A doctoral dissertation committee is required immediately after the completion of the required coursework, comprehensive written examination, and comprehensive oral examination. The dissertation committee has a minimum of four graduate faculty members including one who is not in the discipline major. The dissertation committee is responsible for guiding dissertation research and approving the dissertation research proposal and the completed dissertation research, both the written dissertation and oral dissertation defense. Student must work closely with the committee throughout the dissertation process.
All research must be approved by the Institutional Research Board before beginning any phase of the research study. Student must complete IRB training as defined by the University's Human Research Protection Program.
A public defense of the dissertation is required.
The final written dissertation must be approved by the dissertation committee and formatted according the guidelines of the college and the College of Graduate Study. Electronic submission of the dissertation to OhioLINK is mandatory.
Guide for Developing a Plan of Study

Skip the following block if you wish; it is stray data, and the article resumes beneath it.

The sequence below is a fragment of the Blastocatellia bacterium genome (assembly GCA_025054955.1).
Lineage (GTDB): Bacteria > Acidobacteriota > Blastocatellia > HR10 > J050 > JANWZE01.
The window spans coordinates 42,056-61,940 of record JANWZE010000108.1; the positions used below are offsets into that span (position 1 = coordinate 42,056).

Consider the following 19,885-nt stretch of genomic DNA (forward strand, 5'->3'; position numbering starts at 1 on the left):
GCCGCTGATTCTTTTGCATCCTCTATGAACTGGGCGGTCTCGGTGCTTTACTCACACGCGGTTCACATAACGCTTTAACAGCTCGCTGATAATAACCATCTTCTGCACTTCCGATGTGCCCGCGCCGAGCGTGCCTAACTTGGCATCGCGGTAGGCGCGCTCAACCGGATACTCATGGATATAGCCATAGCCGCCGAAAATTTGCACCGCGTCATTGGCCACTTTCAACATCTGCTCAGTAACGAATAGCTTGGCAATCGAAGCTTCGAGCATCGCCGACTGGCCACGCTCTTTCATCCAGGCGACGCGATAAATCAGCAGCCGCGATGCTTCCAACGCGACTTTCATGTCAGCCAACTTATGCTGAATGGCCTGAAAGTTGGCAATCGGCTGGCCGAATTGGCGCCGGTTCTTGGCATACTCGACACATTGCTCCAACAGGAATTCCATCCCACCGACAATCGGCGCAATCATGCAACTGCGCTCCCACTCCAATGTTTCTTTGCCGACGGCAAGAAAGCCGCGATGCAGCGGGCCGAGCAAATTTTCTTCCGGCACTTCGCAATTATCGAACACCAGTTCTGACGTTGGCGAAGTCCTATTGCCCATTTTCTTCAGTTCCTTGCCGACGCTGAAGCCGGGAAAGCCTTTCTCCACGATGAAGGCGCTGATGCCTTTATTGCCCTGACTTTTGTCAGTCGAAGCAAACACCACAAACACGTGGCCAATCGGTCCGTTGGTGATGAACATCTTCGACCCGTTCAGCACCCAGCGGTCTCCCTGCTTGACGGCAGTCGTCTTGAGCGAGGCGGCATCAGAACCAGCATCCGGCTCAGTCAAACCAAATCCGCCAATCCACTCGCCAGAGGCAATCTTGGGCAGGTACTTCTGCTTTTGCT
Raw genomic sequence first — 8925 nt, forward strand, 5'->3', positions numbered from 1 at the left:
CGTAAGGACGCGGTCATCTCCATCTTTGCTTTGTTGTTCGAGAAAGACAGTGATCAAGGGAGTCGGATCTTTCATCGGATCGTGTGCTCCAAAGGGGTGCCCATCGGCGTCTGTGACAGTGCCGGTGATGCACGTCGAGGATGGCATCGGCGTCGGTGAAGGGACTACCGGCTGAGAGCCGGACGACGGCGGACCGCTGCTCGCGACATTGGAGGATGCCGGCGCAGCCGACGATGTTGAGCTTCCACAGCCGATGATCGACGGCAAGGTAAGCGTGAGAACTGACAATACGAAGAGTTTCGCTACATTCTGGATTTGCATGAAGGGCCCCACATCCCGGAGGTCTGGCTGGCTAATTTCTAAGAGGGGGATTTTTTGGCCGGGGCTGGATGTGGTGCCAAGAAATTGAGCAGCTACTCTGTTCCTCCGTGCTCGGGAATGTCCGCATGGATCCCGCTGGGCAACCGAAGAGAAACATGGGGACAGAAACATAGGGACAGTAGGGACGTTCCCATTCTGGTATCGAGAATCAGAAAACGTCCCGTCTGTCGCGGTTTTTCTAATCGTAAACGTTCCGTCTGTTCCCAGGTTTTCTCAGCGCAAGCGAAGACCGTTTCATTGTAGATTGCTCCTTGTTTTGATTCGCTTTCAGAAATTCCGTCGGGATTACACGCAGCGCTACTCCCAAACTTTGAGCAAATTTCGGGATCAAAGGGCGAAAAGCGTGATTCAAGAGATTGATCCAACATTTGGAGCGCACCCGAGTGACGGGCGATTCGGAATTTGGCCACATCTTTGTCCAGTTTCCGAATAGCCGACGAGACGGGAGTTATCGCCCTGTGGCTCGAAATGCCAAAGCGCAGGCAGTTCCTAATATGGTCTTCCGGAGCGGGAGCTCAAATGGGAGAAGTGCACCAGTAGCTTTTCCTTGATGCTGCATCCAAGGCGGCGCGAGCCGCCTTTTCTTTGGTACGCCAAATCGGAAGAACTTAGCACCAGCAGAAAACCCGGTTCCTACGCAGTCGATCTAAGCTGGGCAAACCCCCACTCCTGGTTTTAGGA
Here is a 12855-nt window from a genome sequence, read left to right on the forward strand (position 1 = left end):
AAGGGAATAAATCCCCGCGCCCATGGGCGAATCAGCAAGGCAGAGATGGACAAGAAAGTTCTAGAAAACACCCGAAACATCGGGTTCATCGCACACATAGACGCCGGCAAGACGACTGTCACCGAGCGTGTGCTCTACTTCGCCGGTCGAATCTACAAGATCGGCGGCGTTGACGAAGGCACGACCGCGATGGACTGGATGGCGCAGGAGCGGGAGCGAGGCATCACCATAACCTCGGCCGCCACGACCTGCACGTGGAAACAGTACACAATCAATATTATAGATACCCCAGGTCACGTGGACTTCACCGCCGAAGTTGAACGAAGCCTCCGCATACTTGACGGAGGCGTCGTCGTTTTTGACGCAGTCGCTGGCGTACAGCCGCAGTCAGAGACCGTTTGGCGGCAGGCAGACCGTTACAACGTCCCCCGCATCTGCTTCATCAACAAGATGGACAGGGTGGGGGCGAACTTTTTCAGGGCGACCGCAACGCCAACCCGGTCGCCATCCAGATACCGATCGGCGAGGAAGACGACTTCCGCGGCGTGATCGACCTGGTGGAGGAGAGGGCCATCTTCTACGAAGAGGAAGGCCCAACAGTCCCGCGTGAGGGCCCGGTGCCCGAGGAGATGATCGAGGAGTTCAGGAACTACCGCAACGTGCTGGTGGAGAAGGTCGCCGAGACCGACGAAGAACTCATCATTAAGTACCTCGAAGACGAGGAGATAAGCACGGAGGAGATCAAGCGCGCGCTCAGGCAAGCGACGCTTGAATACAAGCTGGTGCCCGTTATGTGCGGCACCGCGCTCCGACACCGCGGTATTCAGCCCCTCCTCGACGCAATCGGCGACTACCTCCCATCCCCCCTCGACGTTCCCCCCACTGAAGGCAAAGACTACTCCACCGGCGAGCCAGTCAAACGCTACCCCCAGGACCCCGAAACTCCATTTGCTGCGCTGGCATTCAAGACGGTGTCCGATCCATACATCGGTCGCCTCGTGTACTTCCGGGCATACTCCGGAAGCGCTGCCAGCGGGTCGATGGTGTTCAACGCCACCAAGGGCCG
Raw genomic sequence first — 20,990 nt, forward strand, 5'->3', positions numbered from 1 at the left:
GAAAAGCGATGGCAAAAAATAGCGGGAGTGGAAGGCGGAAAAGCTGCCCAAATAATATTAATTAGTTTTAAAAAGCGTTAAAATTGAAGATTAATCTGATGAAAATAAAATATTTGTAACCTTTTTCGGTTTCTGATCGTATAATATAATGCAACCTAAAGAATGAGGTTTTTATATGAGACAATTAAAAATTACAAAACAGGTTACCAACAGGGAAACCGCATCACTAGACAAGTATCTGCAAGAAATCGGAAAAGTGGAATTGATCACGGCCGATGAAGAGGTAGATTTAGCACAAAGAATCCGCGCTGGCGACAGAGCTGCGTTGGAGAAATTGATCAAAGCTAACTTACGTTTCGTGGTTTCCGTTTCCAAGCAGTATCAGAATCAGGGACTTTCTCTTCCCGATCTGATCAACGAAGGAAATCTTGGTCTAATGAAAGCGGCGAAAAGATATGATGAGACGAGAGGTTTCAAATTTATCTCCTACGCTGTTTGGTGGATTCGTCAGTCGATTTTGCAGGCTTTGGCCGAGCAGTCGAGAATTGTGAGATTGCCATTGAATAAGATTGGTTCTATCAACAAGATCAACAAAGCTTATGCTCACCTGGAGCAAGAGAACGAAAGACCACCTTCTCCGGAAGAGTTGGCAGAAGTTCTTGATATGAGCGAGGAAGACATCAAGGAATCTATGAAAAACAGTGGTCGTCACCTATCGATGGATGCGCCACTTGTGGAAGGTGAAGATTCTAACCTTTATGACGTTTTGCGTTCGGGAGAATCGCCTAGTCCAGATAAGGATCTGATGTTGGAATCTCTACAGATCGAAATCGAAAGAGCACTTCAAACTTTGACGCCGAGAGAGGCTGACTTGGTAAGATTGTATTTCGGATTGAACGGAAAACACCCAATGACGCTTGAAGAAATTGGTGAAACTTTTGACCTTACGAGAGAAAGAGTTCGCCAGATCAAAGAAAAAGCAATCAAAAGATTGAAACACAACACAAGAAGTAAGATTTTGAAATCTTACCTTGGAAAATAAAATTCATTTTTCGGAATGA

Below is a guide for developing a Plan of Study for the PhD in Foundations of Education. Students should work with their faculty advisor to identify specific courses to fulfill program requirements.
|Core in Foundations of Education|
|Select 3 credits of educational psychology as approved by faculty advisor||3|
|Select 3 credits of thoery and social foundations as approved by faculty advisor||3|
|Select 12 credits as approved by faculty advisor||12|
|Area of Concentration|
|Select 24 credits as approved by faculty advisor||24|
|For foundations, history, philosophy, and sociology of education|
|Seminar in Social & Philosophical Foundations of Education|
21 credits of theory and social foundations courses as approved by faculty advisor
|Minor Area of Study|
|Select 9 credits as approved by faculty advisor||9|